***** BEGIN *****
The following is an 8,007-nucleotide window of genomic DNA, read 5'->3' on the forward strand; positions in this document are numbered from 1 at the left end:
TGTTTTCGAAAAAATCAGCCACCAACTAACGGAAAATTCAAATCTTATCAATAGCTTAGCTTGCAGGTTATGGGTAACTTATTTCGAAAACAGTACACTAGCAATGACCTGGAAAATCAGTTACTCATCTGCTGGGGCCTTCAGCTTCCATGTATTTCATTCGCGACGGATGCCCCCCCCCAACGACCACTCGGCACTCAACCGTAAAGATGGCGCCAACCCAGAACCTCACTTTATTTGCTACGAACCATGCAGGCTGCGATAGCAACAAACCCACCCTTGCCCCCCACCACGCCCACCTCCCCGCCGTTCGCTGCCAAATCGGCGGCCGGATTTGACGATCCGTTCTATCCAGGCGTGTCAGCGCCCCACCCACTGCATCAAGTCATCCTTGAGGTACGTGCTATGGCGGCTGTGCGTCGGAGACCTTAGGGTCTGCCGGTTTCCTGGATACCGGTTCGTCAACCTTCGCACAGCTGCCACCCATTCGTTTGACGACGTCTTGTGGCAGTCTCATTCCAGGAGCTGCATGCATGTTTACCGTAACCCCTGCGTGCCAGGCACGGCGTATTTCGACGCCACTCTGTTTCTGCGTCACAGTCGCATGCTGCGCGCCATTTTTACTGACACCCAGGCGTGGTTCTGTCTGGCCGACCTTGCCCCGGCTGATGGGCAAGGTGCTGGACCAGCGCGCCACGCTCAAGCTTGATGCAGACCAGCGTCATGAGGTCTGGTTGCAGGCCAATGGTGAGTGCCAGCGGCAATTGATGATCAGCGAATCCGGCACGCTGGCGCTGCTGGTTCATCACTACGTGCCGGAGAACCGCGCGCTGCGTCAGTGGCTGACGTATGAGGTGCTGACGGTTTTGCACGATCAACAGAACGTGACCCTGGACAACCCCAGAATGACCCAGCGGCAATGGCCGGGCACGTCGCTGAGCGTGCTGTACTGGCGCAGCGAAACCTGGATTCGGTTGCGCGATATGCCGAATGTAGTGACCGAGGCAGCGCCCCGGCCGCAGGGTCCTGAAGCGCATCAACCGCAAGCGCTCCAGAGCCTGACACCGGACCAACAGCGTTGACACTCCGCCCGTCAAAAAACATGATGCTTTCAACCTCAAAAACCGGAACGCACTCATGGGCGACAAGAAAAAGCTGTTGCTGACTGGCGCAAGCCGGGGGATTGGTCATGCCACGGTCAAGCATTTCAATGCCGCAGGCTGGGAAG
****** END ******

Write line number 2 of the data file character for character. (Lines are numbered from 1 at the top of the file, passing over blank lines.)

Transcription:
TGTTTTCGAAAAAATCAGCCACCAACTAACGGAAAATTCAAATCTTATCAATAGCTTAGCTTGCAGGTTATGGGTAACTTATTTCGAAAACAGTACACTAGCAATGACCTGGAAAATCAGTTACTCATCTGCTGGGGCCTTCAGCTTCCATGTATTTCATTCGCGACGGATGCCCCCCCCCAACGACCACTCGGCACTCAACCGTAAAGATGGCGCCAACCCAGAACCTCACTTTATTTGCTACGAACCATGCAGGCTGCGATAGCAACAAACCCACCCTTGCCCCCCACCACGCCCACCTCCCCGCCGTTCGCTGCCAAATCGGCGGCCGGATTTGACGATCCGTTCTATCCAGGCGTGTCAGCGCCCCACCCACTGCATCAAGTCATCCTTGAGGTACGTGCTATGGCGGCTGTGCGTCGGAGACCTTAGGGTCTGCCGGTTTCCTGGATACCGGTTCGTCAACCTTCGCACAGCTGCCACCCATTCGTTTGACGACGTCTTGTGGCAGTCTCATTCCAGGAGCTGCATGCATGTTTACCGTAACCCCTGCGTGCCAGGCACGGCGTATTTCGACGCCACTCTGTTTCTGCGTCACAGTCGCATGCTGCGCGCCATTTTTACTGACACCCAGGCGTGGTTCTGTCTGGCCGACCTTGCCCCGGCTGATGGGCAAGGTGCTGGACCAGCGCGCCACGCTCAAGCTTGATGCAGACCAGCGTCATGAGGTCTGGTTGCAGGCCAATGGTGAGTGCCAGCGGCAATTGATGATCAGCGAATCCGGCACGCTGGCGCTGCTGGTTCATCACTACGTGCCGGAGAACCGCGCGCTGCGTCAGTGGCTGACGTATGAGGTGCTGACGGTTTTGCACGATCAACAGAACGTGACCCTGGACAACCCCAGAATGACCCAGCGGCAATGGCCGGGCACGTCGCTGAGCGTGCTGTACTGGCGCAGCGAAACCTGGATTCGGTTGCGCGATATGCCGAATGTAGTGACCGAGGCAGCGCCCCGGCCGCAGGGTCCTGAAGCGCATCAACCGCAAGCGCTCCAGAGCCTGACACCGGACCAACAGCGTTGACACTCCGCCCGTCAAAAAACATGATGCTTTCAACCTCAAAAACCGGAACGCACTCATGGGCGACAAGAAAAAGCTGTTGCTGACTGGCGCAAGCCGGGGGATTGGTCATGCCACGGTCAAGCATTTCAATGCCGCAGGCTGGGAAG